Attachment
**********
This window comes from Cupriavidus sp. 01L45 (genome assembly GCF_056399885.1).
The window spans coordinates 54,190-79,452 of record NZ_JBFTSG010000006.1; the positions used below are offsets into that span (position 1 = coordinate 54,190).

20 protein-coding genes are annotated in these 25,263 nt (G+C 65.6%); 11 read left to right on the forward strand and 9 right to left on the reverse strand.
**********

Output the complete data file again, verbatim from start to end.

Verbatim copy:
This window comes from Cupriavidus sp. 01L45 (genome assembly GCF_056399885.1).
The window spans coordinates 54,190-79,452 of record NZ_JBFTSG010000006.1; the positions used below are offsets into that span (position 1 = coordinate 54,190).

20 protein-coding genes are annotated in these 25,263 nt (G+C 65.6%); 11 read left to right on the forward strand and 9 right to left on the reverse strand.